HAINING, China Residents of a village in east China accused riot police of heavy-handed tactics after a three-day protest against a solar panel factory accused of dumping toxic waste was brought to an end on Sunday.
"We are being silenced," said a protester who would only give his surname as Cao, at an industrial park on the outskirts of Haining in Zhejiang province as police in riot gear sealed off the site.
"Some people were beat up during the protests. Why can we just tell the truth about this pollution. Now people talking to reporters are also being detained: what justice is there?"
The protests began on Thursday, when as many as 500 people stormed a compound owned by the New York-listed Jinko Solar Holding Co, official news agency Xinhua reported on Sunday.
Protesters overturned vehicles before being dispersed, but they continued to camp outside the factory until the riot police with helmets, vests, batons and shields arrived late on Sunday.
Toxic waste from the factory, which manufactures photovoltaic panels, cells and wafers, killed large numbers of fish in a nearby river, and authorities had already ordered the company to suspend operations, the news agency said.
Protesters put up banners with the slogan "Return our lives to us, stay away from Jinko," according to photographs published on the website of the National Business Daily newspaper (www.nbd.com.cn) on Sunday.
An elderly woman who did not want to give her name complained bitterly about the local government's tactics.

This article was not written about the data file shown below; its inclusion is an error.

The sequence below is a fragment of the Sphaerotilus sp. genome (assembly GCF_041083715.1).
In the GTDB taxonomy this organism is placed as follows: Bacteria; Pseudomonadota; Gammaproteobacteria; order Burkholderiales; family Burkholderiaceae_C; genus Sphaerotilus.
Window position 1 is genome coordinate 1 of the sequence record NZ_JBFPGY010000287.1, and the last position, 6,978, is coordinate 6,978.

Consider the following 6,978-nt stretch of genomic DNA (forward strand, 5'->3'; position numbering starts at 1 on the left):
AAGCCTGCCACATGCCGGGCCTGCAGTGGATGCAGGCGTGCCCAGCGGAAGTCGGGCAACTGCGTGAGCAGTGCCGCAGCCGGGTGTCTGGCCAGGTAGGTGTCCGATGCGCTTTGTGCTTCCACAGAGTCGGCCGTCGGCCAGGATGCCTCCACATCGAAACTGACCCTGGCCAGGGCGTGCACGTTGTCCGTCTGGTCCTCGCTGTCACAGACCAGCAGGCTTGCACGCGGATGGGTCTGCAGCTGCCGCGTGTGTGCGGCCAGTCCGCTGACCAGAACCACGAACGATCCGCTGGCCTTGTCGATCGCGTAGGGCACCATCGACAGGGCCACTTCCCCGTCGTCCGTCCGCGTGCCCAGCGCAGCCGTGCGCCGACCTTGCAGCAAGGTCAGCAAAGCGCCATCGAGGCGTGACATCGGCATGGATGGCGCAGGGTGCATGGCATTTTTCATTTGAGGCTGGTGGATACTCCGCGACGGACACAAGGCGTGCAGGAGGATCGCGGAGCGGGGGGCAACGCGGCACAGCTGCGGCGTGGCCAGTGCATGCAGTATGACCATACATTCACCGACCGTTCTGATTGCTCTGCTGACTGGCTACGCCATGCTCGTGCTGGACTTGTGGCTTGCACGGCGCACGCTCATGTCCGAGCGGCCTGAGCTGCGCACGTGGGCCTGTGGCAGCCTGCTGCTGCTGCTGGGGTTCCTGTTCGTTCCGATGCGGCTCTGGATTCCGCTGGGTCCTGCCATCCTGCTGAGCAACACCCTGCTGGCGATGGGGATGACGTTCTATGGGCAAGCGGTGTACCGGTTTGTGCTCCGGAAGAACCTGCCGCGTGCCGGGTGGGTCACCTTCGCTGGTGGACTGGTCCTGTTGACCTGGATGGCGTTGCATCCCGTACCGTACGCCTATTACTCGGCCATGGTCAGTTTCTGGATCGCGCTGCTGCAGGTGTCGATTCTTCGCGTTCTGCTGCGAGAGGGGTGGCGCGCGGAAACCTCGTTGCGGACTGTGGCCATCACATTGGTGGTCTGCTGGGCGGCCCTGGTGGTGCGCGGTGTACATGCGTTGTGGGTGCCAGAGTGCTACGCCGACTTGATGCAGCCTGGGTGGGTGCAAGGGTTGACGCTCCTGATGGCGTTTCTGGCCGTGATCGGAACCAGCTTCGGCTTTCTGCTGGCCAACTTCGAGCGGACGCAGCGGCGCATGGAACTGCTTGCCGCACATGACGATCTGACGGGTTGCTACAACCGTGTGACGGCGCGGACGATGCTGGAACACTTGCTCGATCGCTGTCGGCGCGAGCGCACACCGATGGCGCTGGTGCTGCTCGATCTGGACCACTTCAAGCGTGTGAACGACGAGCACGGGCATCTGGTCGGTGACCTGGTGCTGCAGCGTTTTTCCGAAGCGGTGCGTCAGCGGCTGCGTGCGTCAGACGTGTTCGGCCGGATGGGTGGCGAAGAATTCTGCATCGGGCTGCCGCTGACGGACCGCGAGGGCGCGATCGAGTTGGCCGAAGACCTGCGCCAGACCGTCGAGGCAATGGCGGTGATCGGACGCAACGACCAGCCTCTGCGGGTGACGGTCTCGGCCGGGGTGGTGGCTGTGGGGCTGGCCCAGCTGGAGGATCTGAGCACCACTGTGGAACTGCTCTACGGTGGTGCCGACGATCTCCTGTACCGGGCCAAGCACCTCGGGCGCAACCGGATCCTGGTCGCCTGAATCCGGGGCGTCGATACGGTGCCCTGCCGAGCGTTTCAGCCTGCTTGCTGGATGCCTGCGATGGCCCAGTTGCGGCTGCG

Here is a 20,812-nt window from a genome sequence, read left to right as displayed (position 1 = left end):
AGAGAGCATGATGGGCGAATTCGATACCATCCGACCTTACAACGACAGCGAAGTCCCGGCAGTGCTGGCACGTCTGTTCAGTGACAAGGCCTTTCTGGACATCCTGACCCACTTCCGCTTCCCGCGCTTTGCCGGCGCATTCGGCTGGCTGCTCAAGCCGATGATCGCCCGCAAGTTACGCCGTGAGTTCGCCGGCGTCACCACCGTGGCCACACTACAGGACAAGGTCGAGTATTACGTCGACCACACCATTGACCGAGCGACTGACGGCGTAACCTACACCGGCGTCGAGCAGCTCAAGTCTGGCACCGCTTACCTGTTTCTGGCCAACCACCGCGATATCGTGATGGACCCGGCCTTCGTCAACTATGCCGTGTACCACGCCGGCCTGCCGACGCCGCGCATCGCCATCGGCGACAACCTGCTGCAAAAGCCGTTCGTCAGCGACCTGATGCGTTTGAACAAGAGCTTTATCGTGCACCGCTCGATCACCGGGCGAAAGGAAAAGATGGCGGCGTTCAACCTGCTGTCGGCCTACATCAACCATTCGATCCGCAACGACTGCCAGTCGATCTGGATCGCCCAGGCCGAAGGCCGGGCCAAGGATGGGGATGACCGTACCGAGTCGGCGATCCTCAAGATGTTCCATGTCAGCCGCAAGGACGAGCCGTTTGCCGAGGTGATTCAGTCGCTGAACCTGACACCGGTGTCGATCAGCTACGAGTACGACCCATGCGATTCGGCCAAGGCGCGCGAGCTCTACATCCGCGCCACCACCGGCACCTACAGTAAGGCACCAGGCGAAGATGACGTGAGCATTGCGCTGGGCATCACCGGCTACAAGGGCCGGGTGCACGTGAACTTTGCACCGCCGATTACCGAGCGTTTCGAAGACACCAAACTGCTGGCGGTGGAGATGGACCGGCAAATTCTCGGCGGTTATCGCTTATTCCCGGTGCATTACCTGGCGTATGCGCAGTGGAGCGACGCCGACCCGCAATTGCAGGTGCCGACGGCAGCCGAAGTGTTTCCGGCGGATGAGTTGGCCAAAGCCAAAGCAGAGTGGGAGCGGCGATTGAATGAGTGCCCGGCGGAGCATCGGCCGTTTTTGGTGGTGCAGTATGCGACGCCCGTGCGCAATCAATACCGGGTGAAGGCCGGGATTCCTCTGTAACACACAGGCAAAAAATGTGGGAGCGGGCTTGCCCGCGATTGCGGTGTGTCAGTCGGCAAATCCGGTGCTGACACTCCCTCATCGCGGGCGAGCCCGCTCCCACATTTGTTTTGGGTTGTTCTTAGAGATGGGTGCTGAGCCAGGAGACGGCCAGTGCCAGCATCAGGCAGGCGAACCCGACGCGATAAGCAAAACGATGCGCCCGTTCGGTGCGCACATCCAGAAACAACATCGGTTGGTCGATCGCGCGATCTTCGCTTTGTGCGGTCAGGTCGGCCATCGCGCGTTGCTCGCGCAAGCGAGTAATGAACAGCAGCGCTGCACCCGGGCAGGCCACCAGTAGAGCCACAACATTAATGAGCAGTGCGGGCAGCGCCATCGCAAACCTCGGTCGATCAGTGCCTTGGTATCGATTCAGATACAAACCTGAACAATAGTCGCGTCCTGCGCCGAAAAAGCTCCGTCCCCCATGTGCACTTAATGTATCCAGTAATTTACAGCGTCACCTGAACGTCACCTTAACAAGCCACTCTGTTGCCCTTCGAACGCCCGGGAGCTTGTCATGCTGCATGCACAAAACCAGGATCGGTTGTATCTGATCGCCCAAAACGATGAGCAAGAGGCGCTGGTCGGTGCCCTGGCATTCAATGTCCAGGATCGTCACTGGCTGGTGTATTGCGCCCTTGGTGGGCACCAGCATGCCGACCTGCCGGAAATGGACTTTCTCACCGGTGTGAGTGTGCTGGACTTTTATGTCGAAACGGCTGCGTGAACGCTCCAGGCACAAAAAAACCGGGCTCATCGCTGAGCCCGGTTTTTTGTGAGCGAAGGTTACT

"The factory has been polluting us all this while and now that we make some noise, the government shuts us up. They are all in this together, now we just have to die here silently. You can see all these riot police here, we are just helpless villagers."
Xinhua quoted an environmental official as saying that Jinko had failed to bring the problem under control and the factory's waste disposal facilities had been failing pollution tests since April.
Pollution has emerged as one of the biggest problems facing China's ruling Communist Party, which has struggled to contain growing public anger against industries improperly dumping toxic waste.
Thousands of protesters forced the closure of a deadly paraxylene plant after marching on the city square in northeastern China's Dalian in August.
(Writing by David Stanway; Editing by Daniel Magnowski)